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WITandWISDOM(tm) - August 26, 2002
ISSN 1538-8794

~~~~~~~ THOUGHTS:

If a man is called to be a street sweeper, he should sweep streets even as Michelangelo painted, or Beethoven composed music, or Shakespeare wrote poetry. He should sweep streets so well that all the hosts of heaven and earth will pause to say, here lived A great street sweeper who did his job well. - Martin Luther King Jr.

Source: The Funnies, http://groups.yahoo.com/group/andychaps_the-funnies


Staying With a Dream

Congratulations to all the graduates of the Class of 2002 whether high school, undergraduate, or graduate/professional school. I will confess, however, that I am especially touched by those people who have set noble educational goals, had their objectives delayed, and then returned to carry through on them.

One person whose story I read in the Los Angeles Times on a day I was visiting there recently jumped out and grabbed me. This particular fellow had enrolled at Cal State Long Beach 37 years ago only to leave three years later, just shy of having his B.A. finished. So 34 years after dropping out and 37 years after enrolling, he was sitting among some 500 graduates and finally received his degree in film/video production.

Yes, he had to take time out of an adult life and established career to rejoin the ranks of lowly college undergraduates. Yes, he had to write reports and term papers. Yes, he had to take exams during his final two semesters.

He had contacted the university about 18 months earlier about the possibility of completing his degree. It really wasn't a career-enhancing or financial thing. There appear to have been three motivations driving the 55-year-old graduate.

First, he wanted to honor his parents and their dreams for him. "I wanted to accomplish this for many years as a thank you to my parents for giving me the opportunity for an education and a career," he said.

Second, he hoped his carry-through on an unfinished task would say something to his children. He spoke of it as "a personal note for my own family" on "the importance of achieving their college education goals."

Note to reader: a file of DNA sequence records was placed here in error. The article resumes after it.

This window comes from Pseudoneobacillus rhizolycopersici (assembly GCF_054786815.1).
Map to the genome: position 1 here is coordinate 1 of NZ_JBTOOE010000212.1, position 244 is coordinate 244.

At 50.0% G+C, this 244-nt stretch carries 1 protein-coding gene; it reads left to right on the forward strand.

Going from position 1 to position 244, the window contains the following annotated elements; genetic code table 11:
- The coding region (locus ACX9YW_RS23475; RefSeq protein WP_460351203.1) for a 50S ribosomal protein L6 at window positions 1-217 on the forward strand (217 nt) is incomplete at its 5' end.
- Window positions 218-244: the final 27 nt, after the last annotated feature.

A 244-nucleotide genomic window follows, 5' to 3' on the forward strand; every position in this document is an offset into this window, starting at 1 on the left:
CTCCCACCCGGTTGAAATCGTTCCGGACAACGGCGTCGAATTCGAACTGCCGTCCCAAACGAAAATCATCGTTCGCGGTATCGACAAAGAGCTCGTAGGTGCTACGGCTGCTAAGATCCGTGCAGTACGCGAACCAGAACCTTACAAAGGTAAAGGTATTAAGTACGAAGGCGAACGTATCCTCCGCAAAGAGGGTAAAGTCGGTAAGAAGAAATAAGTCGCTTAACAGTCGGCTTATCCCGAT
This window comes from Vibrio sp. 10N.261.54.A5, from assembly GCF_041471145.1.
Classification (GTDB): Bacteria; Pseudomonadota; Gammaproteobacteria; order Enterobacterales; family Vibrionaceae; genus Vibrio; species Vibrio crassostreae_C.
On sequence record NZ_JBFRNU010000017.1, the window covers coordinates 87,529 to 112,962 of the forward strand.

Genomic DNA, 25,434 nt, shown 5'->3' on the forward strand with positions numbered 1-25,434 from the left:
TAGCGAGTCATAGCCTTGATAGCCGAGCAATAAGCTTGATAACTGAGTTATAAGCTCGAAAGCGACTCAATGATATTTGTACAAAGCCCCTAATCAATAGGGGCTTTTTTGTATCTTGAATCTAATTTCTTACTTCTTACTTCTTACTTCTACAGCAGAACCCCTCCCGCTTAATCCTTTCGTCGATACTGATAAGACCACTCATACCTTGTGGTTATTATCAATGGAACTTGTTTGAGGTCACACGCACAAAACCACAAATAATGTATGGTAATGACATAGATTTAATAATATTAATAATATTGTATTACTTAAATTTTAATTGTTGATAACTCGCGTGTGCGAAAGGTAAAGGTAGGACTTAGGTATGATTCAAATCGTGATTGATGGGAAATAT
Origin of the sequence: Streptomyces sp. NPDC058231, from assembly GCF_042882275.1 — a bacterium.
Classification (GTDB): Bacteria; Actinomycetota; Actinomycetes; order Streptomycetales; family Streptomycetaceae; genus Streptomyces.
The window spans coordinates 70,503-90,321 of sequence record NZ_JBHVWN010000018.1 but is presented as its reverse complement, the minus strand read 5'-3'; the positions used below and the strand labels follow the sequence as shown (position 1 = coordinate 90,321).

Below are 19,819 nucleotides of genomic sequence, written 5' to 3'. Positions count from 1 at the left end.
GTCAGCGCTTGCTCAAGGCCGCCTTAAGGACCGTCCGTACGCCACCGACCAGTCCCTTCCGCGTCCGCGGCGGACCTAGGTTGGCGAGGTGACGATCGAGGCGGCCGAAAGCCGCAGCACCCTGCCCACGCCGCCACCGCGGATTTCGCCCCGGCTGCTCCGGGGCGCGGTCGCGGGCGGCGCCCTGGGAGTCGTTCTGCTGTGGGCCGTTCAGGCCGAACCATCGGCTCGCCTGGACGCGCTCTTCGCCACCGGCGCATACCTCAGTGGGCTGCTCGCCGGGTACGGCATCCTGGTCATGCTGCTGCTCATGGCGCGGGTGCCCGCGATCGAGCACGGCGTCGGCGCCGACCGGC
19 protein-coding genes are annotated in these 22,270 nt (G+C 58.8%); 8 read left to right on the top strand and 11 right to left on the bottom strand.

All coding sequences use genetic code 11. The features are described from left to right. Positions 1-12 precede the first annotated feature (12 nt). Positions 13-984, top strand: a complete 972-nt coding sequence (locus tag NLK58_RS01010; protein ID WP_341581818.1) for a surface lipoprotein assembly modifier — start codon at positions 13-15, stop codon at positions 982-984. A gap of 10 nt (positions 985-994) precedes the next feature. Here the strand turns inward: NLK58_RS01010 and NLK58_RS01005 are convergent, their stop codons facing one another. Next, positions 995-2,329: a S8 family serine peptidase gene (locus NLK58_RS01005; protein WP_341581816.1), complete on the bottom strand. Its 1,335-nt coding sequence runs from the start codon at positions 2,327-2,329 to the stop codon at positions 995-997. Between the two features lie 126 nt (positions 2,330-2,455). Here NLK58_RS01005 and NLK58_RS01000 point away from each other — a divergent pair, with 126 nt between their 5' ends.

Third, the theme of making good on his own expectations of himself seemed to run through the effort. I really like that! Too many of us have abandoned educational, career, or personal spiritual goals because of detours along the way only to feel a bit empty, if not terribly guilty, about not picking them up later.

I wish I could have been there for his walk across the stage in a $40 rented cap and gown. At one level, it must have been a humbling thing for him. You see, he already has three Oscars and several Emmys, Golden Globes, and lifetime achievement awards in film making. He's even got five honorary doctorates the most recent one from Yale about two weeks before his Cal State Long Beach graduation.

At another level, though, it must have been one of the proudest moments in his life. He finished a worthwhile task. He achieved a goal set years before. He got the satisfaction of finishing what he had started.

Congratulations, Steven Spielberg! And thanks for the wonderful example.

From: The FAX of Life is a free weekly service from Rubel Shelly and the Family of God at Woodmont Hills, http://www.faithmatters.com

The Los Angeles Times; Jun 5, 2002; pg. B.12
The Los Angeles Times; May 31, 2002; pg. A.1

Source: Christian Voices, http://www.christianvoices.org

~~~~~~~ THIS & THAT:


The Post Office employee was retiring after thirty years, and his supervisor called him into the office. "Joe," he said, "you've been here longer than any of us and experienced a lot. What would you say you've learned in thirty years with us?". Joe thought for a moment and said: "Don't mail my gold watch. I'll take it with me."


At his retirement ceremony the boss told him, "The way we see it, we're not so much losing a worker as gaining a parking space."


A wife's definition of retirement: Twice as much husband and half as much income.

Source: Peter's Pearls, http://www.peterspearls.com.au


For a special smile visit:


~~~~~~~ TRIVIA:

If the world were a village of 1000 people, next year's population would be 1018. Twenty-eight people would be born, but 10 would die: three from lack of food, one from cancer, two in birth, one from war or crime, and three from natural causes.

Two-hundred people from this village would receive 75% of its total income. Six-hundred (the "middle class") would share another 23%. The remaining 200 people would have to survive on the last 2% of the income.

Adapted from a statement by World Vision, http://www.wvi.org/home.shtml

Source: Monday Fodder mailto:dgaufaaa@iohk.com?subject=Subscribe_Monday_Fodder

WITandWISDOM™ ISSN 1538-8794 - Copyright © 1998-2002 by Richard G. Wimer - All Rights Reserved
Any questions, comments or suggestions may be sent to Richard G. Wimer.